What next for Labour after Hartlepool defeat?

Hartlepool by-election
Hartlepool by-election (PA Wire)
10:47am, Fri 07 May 2021
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Labour has lost Hartlepool, a constituency it had held since its creation in 1974.

So what went wrong and what does it mean?

– What happened in Hartlepool?

Boris Johnson (PA Wire)

Conservative candidate Jill Mortimer has become the new MP, defeating Labour’s Paul Williams.

The importance of the contest was underlined by both Boris Johnson and Labour leader Sir Keir Starmer making repeated visits to the constituency during the course of the campaign.

– How bad a result is this for Labour?

Very. It is rare for a governing party to gain a seat at a by-election, the last one was another northern Labour seat in Copeland in 2017 and before that you have to go back to Mitcham and Morden in 1982.

Labour’s vote share in by-elections since 2010 (PA Graphics)

In the event, the Conservatives overturned a 3,595 Labour majority at the 2019 general election to cruise home with a majority of 6,940 on a 16% swing.

Ms Mortimer took more than half the vote with 15,529 while Dr Williams trailed a distant second on 8,589.

In part, it was the result of voters switching from the Brexit Party, which took a quarter of the vote in 2019, to the Tories.

However, worryingly for Labour, the party saw its share of the vote fall by almost 9%, suggesting that replacing Jeremy Corbyn has not helped it regain the ground lost in its former heartlands.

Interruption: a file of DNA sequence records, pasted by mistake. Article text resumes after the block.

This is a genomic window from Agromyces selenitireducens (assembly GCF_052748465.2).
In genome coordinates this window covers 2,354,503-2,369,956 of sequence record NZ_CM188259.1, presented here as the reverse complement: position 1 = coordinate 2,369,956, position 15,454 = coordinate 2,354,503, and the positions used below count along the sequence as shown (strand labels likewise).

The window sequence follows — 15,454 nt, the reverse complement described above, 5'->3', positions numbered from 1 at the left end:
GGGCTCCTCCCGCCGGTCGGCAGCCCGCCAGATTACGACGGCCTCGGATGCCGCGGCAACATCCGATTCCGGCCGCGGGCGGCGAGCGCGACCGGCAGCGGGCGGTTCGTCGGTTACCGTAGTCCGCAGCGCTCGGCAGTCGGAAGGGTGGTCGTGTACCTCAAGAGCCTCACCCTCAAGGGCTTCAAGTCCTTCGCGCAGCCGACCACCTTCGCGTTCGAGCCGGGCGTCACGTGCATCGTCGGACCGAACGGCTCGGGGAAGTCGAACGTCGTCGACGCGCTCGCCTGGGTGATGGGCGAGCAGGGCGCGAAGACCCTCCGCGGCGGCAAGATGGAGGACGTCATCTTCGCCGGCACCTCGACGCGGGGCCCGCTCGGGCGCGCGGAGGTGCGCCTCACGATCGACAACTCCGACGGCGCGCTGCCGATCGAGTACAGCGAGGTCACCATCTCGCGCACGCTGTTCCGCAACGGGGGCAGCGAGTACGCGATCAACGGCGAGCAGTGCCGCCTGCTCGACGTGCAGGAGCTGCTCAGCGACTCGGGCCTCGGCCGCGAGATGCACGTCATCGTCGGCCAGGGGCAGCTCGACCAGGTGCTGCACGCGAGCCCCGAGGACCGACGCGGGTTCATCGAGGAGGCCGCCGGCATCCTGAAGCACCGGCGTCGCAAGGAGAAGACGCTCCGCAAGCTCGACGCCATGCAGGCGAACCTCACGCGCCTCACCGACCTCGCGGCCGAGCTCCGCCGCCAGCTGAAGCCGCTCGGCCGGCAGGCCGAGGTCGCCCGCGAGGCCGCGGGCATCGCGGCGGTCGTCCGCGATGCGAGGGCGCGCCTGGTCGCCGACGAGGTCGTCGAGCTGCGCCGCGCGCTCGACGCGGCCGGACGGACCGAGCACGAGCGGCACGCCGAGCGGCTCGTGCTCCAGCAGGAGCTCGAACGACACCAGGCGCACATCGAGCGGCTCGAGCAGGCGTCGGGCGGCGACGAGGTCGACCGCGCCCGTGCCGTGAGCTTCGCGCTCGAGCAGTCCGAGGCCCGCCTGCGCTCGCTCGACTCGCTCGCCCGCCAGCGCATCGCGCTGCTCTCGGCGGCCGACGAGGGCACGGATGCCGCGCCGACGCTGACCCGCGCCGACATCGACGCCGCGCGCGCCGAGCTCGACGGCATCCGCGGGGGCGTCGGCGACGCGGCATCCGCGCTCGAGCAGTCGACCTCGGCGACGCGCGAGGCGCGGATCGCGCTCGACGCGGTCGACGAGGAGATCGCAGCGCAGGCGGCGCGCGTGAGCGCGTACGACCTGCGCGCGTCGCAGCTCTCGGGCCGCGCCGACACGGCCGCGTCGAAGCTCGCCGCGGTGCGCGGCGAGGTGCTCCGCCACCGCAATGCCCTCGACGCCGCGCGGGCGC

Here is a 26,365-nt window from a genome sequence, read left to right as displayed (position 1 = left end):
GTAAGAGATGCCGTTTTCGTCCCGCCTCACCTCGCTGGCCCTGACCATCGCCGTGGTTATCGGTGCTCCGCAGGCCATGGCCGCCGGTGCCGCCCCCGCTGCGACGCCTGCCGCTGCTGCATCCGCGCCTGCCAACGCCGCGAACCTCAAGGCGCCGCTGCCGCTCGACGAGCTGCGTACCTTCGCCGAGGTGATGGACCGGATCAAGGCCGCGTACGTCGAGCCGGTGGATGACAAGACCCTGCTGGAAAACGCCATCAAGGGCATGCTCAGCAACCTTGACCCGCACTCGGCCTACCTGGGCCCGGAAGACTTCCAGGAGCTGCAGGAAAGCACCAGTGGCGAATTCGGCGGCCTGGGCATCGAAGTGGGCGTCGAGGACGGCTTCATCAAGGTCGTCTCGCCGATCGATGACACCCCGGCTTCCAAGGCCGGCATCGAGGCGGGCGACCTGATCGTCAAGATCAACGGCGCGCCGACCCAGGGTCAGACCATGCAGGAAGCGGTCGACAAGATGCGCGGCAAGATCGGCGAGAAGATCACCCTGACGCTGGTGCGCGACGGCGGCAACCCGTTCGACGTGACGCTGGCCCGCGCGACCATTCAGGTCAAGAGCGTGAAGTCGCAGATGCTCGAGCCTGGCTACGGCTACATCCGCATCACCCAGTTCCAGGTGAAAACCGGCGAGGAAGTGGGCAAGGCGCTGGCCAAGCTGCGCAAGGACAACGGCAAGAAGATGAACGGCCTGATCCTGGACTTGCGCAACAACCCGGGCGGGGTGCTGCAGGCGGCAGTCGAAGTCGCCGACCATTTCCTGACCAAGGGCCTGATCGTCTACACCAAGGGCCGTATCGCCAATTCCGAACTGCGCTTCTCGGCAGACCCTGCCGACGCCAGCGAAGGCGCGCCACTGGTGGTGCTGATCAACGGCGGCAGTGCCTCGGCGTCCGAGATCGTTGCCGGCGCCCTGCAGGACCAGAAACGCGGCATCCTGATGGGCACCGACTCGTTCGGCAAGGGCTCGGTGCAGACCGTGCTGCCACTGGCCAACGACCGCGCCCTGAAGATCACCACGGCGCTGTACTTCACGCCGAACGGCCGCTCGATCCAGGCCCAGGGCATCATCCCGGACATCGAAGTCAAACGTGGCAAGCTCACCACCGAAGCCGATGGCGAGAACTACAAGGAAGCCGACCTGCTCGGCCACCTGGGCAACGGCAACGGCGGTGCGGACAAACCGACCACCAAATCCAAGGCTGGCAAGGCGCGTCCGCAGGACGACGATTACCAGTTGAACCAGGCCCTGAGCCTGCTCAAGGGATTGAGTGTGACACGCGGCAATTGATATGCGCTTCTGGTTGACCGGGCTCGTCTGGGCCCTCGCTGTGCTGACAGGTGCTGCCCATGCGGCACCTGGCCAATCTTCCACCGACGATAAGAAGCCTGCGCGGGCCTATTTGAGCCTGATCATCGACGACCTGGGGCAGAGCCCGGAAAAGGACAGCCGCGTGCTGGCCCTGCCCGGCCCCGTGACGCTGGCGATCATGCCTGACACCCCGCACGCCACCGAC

– What has been the reaction?

On the Labour left, sidelined under Sir Keir, there were immediate calls for the party to change direction and return to the path set out by Mr Corbyn.

Diane Abbott said it was not possible to blame the former leader and called on Sir Keir to “think again about his strategy”.

How the electoral map of northern England has changed (PA Graphics)

The grassroots Momentum group said replacing “meaningful policy with empty buzzwords” had failed and without a change of direction, Labour could be permanently out of power.

However shadow communities secretary Steve Reed said while it was a “shattering” result for Labour, it was time to double down on Sir Keir’s centrist approach.

“We now have a leader that the country could see as an alternative prime minister – the problem is the Labour party itself,” he said.

– So what next?

Unless Sir Keir can hit upon a formula for winning back voters in northern England, then his chances of getting the keys to No 10 at the next general election appear remote.

But while the Labour leader has his critics, notably those on the left of the party loyal to Mr Corbyn, his position appears secure, with most MPs acknowledging the scale of the challenge he faces and the way in which the pandemic has meant his first year in office has been far from normal.

However, Westminster is rife with rumours that a shadow cabinet reshuffle could be used by Sir Keir to bring in fresh faces in an effort to revive the party’s fortunes.

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